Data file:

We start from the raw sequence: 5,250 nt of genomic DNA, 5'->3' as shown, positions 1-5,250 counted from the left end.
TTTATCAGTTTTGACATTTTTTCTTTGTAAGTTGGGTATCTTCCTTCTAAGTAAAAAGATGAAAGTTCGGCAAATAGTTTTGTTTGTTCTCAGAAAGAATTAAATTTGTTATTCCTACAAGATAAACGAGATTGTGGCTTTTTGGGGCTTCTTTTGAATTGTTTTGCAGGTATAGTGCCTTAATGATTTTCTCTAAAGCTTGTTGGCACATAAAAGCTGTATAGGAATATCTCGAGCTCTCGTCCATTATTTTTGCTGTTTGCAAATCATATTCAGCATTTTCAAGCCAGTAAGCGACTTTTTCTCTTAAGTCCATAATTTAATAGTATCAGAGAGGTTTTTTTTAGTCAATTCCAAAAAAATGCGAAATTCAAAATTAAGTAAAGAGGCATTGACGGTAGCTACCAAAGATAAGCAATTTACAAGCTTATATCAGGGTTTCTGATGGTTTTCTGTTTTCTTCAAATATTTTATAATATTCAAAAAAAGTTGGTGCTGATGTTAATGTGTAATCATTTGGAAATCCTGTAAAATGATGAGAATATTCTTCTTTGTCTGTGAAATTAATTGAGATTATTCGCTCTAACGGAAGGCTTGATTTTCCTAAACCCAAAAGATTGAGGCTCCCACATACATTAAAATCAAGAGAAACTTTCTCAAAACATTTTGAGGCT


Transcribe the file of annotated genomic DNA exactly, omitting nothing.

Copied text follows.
We start from the raw sequence: 5,250 nt of genomic DNA, 5'->3' as shown, positions 1-5,250 counted from the left end.
TTTATCAGTTTTGACATTTTTTCTTTGTAAGTTGGGTATCTTCCTTCTAAGTAAAAAGATGAAAGTTCGGCAAATAGTTTTGTTTGTTCTCAGAAAGAATTAAATTTGTTATTCCTACAAGATAAACGAGATTGTGGCTTTTTGGGGCTTCTTTTGAATTGTTTTGCAGGTATAGTGCCTTAATGATTTTCTCTAAAGCTTGTTGGCACATAAAAGCTGTATAGGAATATCTCGAGCTCTCGTCCATTATTTTTGCTGTTTGCAAATCATATTCAGCATTTTCAAGCCAGTAAGCGACTTTTTCTCTTAAGTCCATAATTTAATAGTATCAGAGAGGTTTTTTTTAGTCAATTCCAAAAAAATGCGAAATTCAAAATTAAGTAAAGAGGCATTGACGGTAGCTACCAAAGATAAGCAATTTACAAGCTTATATCAGGGTTTCTGATGGTTTTCTGTTTTCTTCAAATATTTTATAATATTCAAAAAAAGTTGGTGCTGATGTTAATGTGTAATCATTTGGAAATCCTGTAAAATGATGAGAATATTCTTCTTTGTCTGTGAAATTAATTGAGATTATTCGCTCTAACGGAAGGCTTGATTTTCCTAAACCCAAAAGATTGAGGCTCCCACATACATTAAAATCAAGAGAAACTTTCTCAAAACATTTTGAGGCT